Track and Field

Olympic relay gold medallist Bruny Surin named to Order of Canada

Canadian track legend and four-time Olympian Bruny Surin was among the 135 appointed to the Order of Canada on Wednesday.

4-time Olympian recognized for supporting student athletes, promoting healthy lifestyles

Surin celebrates after winning the 60 metres event during the 1993 IAAF World Indoor Championships at the Skydome in Toronto. (Tony Duffy/Getty images)

Canadian track legend and four-time Olympian Bruny Surin was among the 135 new appointees to the Order of Canada on Wednesday.

The 54-year-old from Montreal captured Olympic gold with the men's 4x100-metre relay team in Atlanta in 1996 along with Donovan Bailey, Glenroy Gilbert and Robert Esmie. The team set a Canadian record (37.69 seconds) that stood until the 2016 Olympics.

Surin also represented Canada on the Olympic stage in 1988, 1992 and 2000. He is a two-time world champion in the 4x100m relay, and his personal best time of 9.84 in the 100 metres is tied for the Canadian record with Bailey, who won gold in the 100m in Atlanta.

Along with his excellence in track and field, the honour also recognizes the work Surin has done to support student athletes and promote healthy lifestyles over the years.

WATCH l Canadian men's 4x100m relay team sprints into record books at '96 Olympics:

The final night of competition at the 1996 Olympics saw the Canadian relay team make history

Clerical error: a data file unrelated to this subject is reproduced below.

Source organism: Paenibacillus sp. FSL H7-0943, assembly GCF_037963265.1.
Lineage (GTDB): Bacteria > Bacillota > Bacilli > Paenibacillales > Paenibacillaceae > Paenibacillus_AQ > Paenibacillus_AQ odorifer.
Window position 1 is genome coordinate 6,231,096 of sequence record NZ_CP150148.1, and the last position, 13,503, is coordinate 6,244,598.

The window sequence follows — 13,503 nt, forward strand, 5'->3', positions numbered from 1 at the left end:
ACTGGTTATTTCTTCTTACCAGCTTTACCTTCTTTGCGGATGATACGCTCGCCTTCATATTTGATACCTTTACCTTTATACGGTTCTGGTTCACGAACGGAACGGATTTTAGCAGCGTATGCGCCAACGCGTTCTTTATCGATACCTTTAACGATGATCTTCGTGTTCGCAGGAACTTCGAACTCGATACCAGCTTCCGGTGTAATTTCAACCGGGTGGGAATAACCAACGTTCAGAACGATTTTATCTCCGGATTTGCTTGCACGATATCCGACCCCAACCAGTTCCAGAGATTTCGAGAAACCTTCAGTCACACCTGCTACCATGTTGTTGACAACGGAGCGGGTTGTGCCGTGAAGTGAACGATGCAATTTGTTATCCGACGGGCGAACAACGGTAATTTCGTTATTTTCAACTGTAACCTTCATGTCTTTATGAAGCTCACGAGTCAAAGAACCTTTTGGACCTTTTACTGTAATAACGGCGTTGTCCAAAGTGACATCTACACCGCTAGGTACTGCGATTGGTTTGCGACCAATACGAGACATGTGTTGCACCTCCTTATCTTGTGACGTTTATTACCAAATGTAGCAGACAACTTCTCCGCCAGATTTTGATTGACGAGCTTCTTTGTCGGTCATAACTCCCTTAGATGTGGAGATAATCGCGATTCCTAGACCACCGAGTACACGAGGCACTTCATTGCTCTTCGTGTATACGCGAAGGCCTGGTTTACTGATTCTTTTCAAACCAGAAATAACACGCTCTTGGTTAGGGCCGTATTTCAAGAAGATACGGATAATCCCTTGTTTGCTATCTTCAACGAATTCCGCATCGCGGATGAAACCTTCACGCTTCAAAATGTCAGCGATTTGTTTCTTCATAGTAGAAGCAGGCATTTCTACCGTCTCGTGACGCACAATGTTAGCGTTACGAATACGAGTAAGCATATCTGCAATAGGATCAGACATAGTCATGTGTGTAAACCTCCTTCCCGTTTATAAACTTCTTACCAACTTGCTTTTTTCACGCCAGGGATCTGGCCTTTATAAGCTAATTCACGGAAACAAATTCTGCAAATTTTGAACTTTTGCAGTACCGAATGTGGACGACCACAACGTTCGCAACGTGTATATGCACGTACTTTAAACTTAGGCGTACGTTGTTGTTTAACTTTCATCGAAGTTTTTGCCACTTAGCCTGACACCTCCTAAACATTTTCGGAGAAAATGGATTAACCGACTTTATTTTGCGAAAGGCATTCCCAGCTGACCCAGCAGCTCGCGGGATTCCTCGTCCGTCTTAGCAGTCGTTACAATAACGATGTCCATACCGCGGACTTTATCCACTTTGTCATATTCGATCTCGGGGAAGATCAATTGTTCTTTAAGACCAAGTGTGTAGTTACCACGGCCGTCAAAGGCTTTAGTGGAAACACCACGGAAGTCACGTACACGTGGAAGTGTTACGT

10 months ago
Duration 1:47
In a moment most Canadian sports fans will never forget, the men’s 4x100m relay team sprinted into the record books. Donovan Bailey, Bruny Surin, Glenroy Gilbert and Robert Esmie surprised the world and won gold at the 1996 Olympic Games.

He founded the Bruny Surin Foundation in 2002 to help promote the importance of active lifestyles to young people and combat school dropout through awareness campaigns. The foundation awards more than $20,000 to student athletes every year.

Surin was born in Cap-Haitien‎, ‎Haiti before moving to Montreal with his family at age seven. He was voted to Canada's Sports Hall of Fame in 2008.

The Order of Canada is considered one of Canada's highest civilian honours, as it recognizes citizens who have made "extraordinary contributions to the nation," according to the Governor General of Canada website.

The Honourable Justice Hugh L. Fraser, a sprinter who represented Canada at the 1976 Olympics, was also among the 135 appointees. He is recognized for his significant contributions to Canadian sport as an expert in sports law and former Olympian.

For more stories about the experiences of Black Canadians — from anti-Black racism to success stories within the Black community — check out Being Black in Canada, a CBC project Black Canadians can be proud of. You can read more stories here

(CBC)

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